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What do traditional peoples of the Amazon expect?

Learn about the expectations of representatives of social groups from the nine Amazonian nations, gathered in a document elaborated in the capital of Pará. Target is to present it to the elected presidents of Brazil and Colombia, in 2023

Alice Martins


As of January 1st, 2023, the president-elect of Brazil will be able to count on a condensation document containing the expectations of traditional peoples from the different countries where the Amazon territory spreads across. This will be possible by means of the Pan-Amazon Declaration of Belém, a document in which 35 points related to the contemporary challenges faced by those who live in the region are exposed, from the perspective of different social groups.

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Luiz Arnaldo Dias Campos, coordinator of Fospa - Photo: Marcos Barbosa

The document was launched after the Pan-Amazon Social Forum (Fospa), which brought together people from the nine Pan-Amazon countries (Brazil, Venezuela, Peru, Bolivia, Colombia, Ecuador, Guyana, French Guiana and Suriname), at the end of July, 2022 in Belém, Pará. The declaration places special emphasis on the impairing obstacles faced by traditional communities and perspectives for a better future according to the vision of indigenous peoples, quilombolas, riverine people, black people and defenders of human rights and nature.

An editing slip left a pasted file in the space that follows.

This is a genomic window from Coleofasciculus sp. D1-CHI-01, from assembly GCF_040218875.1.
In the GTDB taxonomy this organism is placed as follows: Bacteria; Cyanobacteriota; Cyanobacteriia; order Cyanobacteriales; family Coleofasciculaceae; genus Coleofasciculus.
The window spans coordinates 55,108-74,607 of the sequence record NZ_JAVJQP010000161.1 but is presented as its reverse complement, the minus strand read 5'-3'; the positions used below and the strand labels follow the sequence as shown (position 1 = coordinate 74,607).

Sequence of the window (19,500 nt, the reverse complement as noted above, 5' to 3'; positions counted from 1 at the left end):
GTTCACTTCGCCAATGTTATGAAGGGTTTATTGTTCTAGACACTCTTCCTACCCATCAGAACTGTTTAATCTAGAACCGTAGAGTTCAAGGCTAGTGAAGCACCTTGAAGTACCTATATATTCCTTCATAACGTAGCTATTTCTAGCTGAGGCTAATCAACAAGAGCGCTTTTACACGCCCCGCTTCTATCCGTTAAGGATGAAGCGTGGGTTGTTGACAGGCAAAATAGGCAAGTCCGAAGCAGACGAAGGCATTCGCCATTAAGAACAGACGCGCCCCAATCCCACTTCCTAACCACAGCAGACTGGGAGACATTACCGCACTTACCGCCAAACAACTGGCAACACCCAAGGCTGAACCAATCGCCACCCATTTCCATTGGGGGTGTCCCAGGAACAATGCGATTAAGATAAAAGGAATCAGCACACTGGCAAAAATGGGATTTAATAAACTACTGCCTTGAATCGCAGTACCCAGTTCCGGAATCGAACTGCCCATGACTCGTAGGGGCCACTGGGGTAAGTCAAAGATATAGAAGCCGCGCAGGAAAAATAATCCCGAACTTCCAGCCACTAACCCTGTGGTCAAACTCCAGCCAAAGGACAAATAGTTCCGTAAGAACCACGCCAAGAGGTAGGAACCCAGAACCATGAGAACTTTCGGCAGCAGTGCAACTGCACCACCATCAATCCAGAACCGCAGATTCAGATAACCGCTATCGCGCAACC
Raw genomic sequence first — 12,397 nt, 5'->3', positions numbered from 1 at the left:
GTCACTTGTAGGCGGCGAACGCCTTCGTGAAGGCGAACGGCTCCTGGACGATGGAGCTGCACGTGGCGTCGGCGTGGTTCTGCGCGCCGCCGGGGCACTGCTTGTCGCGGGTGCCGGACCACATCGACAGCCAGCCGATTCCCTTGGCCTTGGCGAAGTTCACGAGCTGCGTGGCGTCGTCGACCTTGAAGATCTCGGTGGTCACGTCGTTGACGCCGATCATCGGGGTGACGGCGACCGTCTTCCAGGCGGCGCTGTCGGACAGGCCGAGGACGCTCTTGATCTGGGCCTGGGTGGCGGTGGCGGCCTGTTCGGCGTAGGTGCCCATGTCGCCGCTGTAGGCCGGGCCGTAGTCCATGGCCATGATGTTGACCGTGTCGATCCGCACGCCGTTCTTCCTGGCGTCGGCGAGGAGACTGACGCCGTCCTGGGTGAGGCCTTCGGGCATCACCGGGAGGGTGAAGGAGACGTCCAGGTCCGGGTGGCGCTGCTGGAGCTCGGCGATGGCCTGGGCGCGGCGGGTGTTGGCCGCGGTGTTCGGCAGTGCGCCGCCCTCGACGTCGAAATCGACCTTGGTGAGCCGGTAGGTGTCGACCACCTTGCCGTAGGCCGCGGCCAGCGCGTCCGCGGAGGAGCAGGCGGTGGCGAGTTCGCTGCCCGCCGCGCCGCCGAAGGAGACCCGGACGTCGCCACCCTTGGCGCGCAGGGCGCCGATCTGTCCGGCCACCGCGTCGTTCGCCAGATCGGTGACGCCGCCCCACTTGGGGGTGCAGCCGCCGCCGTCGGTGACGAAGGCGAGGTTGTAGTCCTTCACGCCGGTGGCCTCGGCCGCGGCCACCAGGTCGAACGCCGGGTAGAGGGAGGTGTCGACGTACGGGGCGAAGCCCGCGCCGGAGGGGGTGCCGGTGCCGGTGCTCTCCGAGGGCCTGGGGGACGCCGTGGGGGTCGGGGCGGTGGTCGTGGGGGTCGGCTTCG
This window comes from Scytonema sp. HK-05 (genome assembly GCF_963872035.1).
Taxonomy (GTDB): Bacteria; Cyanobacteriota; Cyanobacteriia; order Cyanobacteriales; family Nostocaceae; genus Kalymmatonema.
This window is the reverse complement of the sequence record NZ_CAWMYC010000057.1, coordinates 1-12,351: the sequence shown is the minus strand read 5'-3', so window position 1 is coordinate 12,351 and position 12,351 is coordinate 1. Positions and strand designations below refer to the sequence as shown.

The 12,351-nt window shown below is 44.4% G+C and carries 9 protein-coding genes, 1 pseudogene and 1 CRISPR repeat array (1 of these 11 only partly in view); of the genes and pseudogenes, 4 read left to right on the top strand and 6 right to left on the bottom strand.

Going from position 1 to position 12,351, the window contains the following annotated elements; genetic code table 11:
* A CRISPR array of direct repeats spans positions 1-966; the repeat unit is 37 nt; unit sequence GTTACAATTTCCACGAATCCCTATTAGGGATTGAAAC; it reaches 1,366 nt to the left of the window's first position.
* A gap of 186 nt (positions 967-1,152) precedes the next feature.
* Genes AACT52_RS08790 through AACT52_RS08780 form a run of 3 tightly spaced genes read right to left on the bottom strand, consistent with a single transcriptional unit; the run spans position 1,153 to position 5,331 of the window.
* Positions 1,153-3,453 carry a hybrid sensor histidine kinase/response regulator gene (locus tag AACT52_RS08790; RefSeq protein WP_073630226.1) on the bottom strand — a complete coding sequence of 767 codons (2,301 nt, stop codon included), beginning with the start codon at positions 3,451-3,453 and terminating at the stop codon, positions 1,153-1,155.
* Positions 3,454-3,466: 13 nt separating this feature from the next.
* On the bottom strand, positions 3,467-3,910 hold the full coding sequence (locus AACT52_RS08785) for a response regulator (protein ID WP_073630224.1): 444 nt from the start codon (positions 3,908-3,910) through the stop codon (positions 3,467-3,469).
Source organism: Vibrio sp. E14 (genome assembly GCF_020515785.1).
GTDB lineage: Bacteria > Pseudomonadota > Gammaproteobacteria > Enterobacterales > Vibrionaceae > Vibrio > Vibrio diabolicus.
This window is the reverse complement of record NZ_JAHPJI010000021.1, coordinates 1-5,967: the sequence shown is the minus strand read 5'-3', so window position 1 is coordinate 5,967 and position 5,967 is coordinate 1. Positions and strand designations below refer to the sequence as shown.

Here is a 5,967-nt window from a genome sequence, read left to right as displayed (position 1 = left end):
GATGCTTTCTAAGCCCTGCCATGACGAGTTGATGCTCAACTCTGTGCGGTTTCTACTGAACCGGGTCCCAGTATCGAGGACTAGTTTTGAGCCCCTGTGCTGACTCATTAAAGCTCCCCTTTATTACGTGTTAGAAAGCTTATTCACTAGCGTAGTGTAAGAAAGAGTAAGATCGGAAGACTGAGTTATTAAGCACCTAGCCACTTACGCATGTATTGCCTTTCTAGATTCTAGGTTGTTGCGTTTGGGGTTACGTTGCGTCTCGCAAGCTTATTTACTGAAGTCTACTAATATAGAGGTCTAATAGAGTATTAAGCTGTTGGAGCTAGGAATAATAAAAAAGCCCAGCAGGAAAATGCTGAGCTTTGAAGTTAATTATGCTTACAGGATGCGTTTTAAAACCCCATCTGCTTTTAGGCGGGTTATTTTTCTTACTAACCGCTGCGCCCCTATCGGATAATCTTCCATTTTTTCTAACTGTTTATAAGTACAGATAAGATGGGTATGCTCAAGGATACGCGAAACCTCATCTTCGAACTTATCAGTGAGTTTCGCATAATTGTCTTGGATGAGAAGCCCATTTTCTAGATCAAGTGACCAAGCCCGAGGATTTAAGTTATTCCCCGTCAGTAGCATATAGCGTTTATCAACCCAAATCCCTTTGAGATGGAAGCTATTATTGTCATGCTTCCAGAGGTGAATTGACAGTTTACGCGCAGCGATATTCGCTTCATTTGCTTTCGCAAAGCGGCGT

According to Luiz Arnaldo Dias Campos, coordinator of Fospa, the document compiles the expectations of traditional peoples, presenting an analysis of the current scenario of the Amazon, so that, in the future, this declaration is able to guide governments and organizations: “It will allow the transit from diagnosis to a set of actions towards an Amazonian project that respects its peoples”, he says. Therefore, one of the steps is to present the document to the president-elect of Brazil, and of Colombia – Gustavo Petro – who was elected in June this year and will take office in January 2023.

Among the points listed in the declaration are the need for greater commitment from the governments of the Pan-Amazonian countries to tackle the climate crisis, including measures against deforestation, degradation and the increase in polluting gas emissions. In addition, the document emphasizes, on several occasions, the importance of valuing the knowledge of traditional peoples and of protecting their rights. It also prioritizes the promotion of gender equality, with actions to combat violence against women, for example.

Another crucial aspect brought by the declaration is the awareness about establishing a more sustainable economic, political and social model, implementing and valuing diversified agricultural and forestry production means combining agroforestry and agroecology practices, projects for local production and consumption, community management of common goods, community ecotourism, alternative energy projects, among other biodiversity preservation initiatives.